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Vol. 27 No. 4
July-August 2005

Making an imPACt | Recent IUPAC technical reports and recommendations that affect the many fields of pure and applied chemistry.
See also www.iupac.org/publications/pac

High-Temperature Mass Spectrometry: Instrumental Techniques, Ionization Cross-Sections, Pressure Measurements, and Thermodynamic Data (IUPAC Technical Report)

Jean Drowart, Christian Chatillon, John Hastie, and David Bonnell
Pure and Applied Chemistry
Vol. 77, No. 4, pp. 683–737 (2005)

Determination of thermodynamic properties at high temperatures for condensed phases, and for gaseous or vapor species, by mass spectrometric (MS) study of vaporization processes has been performed for 50 years. During this period, a number of review papers have appeared describing instruments and experimental procedures in high-temperature mass spectrometry (HTMS). Synopses of the results have also been presented. Data obtained by this technique for individual compounds, whether gaseous or in the condensed phase, are incorporated in tabulations of dissociation energies, of thermodynamic properties, and of ionization potentials. A key aspect of the method is the conversion of primary mass spectral ion intensity data for individual species at specified temperatures to absolute or relative partial pressures.

The purpose of this report is to assess the accuracy and precision of pressures obtained from MS measurements. Attention is paid to the influence of ionization cross-sections and of other factors on such data. The report summarizes experimental, calculated, and estimated cross-sections for ionization of atoms and inorganic molecules typically present in high-temperature vapors.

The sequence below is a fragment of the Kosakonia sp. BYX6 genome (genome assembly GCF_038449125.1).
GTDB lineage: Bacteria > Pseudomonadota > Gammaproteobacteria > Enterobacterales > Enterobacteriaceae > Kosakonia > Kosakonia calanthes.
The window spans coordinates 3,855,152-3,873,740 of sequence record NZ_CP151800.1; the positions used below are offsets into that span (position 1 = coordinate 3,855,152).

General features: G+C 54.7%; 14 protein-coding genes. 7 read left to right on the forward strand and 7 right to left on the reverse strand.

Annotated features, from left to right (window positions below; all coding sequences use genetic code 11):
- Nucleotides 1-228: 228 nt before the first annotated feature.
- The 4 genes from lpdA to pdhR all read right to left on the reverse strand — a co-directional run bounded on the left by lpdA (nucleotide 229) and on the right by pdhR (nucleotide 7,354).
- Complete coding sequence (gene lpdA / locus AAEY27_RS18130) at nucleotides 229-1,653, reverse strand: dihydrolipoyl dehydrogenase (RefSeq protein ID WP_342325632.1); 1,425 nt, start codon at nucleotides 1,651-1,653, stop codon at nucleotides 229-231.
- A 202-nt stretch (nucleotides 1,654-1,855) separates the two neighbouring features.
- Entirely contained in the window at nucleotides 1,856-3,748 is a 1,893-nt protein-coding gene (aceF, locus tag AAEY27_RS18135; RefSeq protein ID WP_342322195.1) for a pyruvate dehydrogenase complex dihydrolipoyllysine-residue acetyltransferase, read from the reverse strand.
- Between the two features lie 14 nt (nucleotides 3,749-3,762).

Experimental cross-sections determined for some 56 atoms are generally close to theoretically calculated values, especially when excitation—autoionization is taken into account. Absolute or relative cross-sections for formation of parent ions were measured for ca. 100 molecules. These include homonuclear diatomic and polyatomic molecules, oxides, chalcogenides, halides, and hydroxides. Additivity of atomic cross-sections supplemented by empirical corrections provides fair estimates of molecular cross-sections. Causes of uncertainty are differences in interatomic distances and in shapes of potential energy curves (surfaces) of neutral molecules and of molecular ions and tendency toward dissociative ionization in certain types of molecules. Various mass spectrometric procedures are described that render the accuracy of measured thermodynamic properties of materials largely independent of ionization cross-sections. This accuracy is comparable with that of other techniques applicable under the conditions of interest, but often only the mass spectrometric procedure is appropriate at high temperatures.

www.iupac.org/publications/pac/2005/7704/7704x0683.html


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